That's why I said AUTHORITY lightly... Does anyone read anymore these days? I never, EVER handled disciplinary/corrective action myself; unless the CO said "Well, make them march around the parade square for the next 20 minutes." I simply enforced the Dress Regs as I was appointed to do so by the CO, and if anyone said anything I reported it to the CO. I never acted, instructed, or inspected in any kind of authoritative manner - because I was fully aware that I do not have that kind of "power" as a cadet.

Let's all remember here - we're talking about a CADET SM. I've been taught well, and knew my place and my permitted abilities and I certainly know that a PRes/RegF RSM is the Be All - End All when it comes to authority.

Well, you won't find a CSM or an RSM doing this yellow bit --- that's what Sgts do; and if anyone says anything to the Sgts (and even MCpls!!) they issue a caution (ie: you have the right to ...) and off we higher-ups then go ...

I can not believe that anyone here is actually attempting to compare cadets with CF members in means of authority over anything. I am flabberghasted. Having been an SM in both worlds, I can only say "WTF!!?? over" --- stop trying to compare ants to elephants.
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Offline RussBar119

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Re: Regulations for headdress with Combats
« Reply #19 on: September 16, 2011, 12:04:38 »
Quote
Was this not a forum about what headdress a cadet may wear with a field uniform?

It was until everyone had to satisfy their online egos.

I hope you found the answer you needed. If your officer still disagrees with the CATO and imposes any corrective action than print off the CATO and ask through a properly written memo for arbitration from the CO. If that does not work then go through your units UCCMA advisor.

Best of luck.
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Offline Hamish Seggie

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Re: Regulations for headdress with Combats
« Reply #20 on: September 16, 2011, 12:26:12 »
It was until everyone had to satisfy their online egos.


Question was answered. We go off on tangents sometimes, but we have mods to put us back on track. Issues?
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Offline lethalLemon

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Re: Regulations for headdress with Combats
« Reply #21 on: September 17, 2011, 23:40:37 »


lethalLemon,

Just a friendly word of advice: stop taking yourself so seriously. Most of this is not directed at you, least not from me. ;)

I was speaking in generalities really ;)
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Offline Lakatos

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Re: Regulations for headdress with Combats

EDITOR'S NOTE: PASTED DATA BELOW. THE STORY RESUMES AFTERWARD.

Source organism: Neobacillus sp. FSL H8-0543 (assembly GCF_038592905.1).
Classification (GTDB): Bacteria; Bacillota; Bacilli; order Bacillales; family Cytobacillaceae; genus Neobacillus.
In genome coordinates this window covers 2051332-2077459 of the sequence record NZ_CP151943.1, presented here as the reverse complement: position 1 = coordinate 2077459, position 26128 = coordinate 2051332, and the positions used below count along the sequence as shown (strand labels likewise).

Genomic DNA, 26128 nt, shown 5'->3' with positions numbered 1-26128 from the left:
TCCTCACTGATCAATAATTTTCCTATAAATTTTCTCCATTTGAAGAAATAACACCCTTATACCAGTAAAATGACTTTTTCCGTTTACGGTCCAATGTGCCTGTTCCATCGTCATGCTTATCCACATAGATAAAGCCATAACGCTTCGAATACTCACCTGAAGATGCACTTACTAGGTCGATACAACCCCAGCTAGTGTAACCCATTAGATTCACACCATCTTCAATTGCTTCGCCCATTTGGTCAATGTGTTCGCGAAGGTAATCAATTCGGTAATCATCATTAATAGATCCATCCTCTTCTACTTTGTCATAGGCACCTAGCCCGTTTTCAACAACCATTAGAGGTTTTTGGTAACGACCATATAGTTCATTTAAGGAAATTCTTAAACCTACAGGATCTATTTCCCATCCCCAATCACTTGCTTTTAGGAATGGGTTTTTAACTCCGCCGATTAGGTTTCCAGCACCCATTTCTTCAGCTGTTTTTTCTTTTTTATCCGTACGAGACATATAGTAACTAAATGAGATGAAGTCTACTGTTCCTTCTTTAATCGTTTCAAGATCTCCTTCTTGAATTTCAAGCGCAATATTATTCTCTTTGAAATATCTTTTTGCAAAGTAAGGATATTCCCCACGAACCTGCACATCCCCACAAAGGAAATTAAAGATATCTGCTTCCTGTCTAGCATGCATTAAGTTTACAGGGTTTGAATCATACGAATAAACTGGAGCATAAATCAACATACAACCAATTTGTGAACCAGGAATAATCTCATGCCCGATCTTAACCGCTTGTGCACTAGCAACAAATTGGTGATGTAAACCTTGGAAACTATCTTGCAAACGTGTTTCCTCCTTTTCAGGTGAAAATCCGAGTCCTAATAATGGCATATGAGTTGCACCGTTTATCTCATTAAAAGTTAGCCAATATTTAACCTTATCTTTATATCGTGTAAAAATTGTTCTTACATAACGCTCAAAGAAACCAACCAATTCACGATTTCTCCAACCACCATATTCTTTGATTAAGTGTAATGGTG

« Reply #22 on: September 18, 2011, 19:27:09 »
Thank you all for clearing up the issue about headdress with combats
I am C/SGT Lakatos from 2313 South Alberta Light Horse Army Cadet Corps. I was also in the Royal Westminster Regiment Army Cadet Corps of 2316.

Offline Get Nautical

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Re: Regulations for headdress with Combats
« Reply #23 on: February 09, 2012, 05:15:40 »
A word of caution to any mess deck lawyers thinking about this:  sometimes the price of being right is higher than you might think

They did the same thing to me, no beret with combats etc yet the C/RSM was wearing one. I might of quoted a CATO or two and it evolved to be wear the cookie cutter not the regimental cap badge in field. On the Ex that followed they gave me an ultimatum and being proud I made a deal with the devil, "I shall not loose my regimental cap badge"

On the Ex I had to lead a couple of junior cadets in small party taskings, including setting up a bivouac
I was preoccupied with doing something up high with both hands trying to get a rope on a branch to hang food and my beret fell off, it was returned back up to me by one of the persons accessing me, I put it back on without noticing
later I discover it has no regimental Cap badge. I look all over the place and couldn't find it, get in blast of .... and am no longer allowed to wear a regimental cap badge for some time
I return back to the same location after the weekend determined to find it (Ex was in a secluded bush location close to my house) to no avail.

I later talk to the ******* who assessed me, a year or so later (when he was no longer in) he confessed to stealing the cap badge (confirming my suspicions) at the request of the C/RSM to teach me a lesson. I never bothered pursuing it as too much time had passed.

A lot of great people but sometimes there is a few bad eggs

Keep that in mind when playing hardball to what you think are BS rules, politics and favouritism
« Last Edit: February 09, 2012, 05:46:33 by Get Nautical »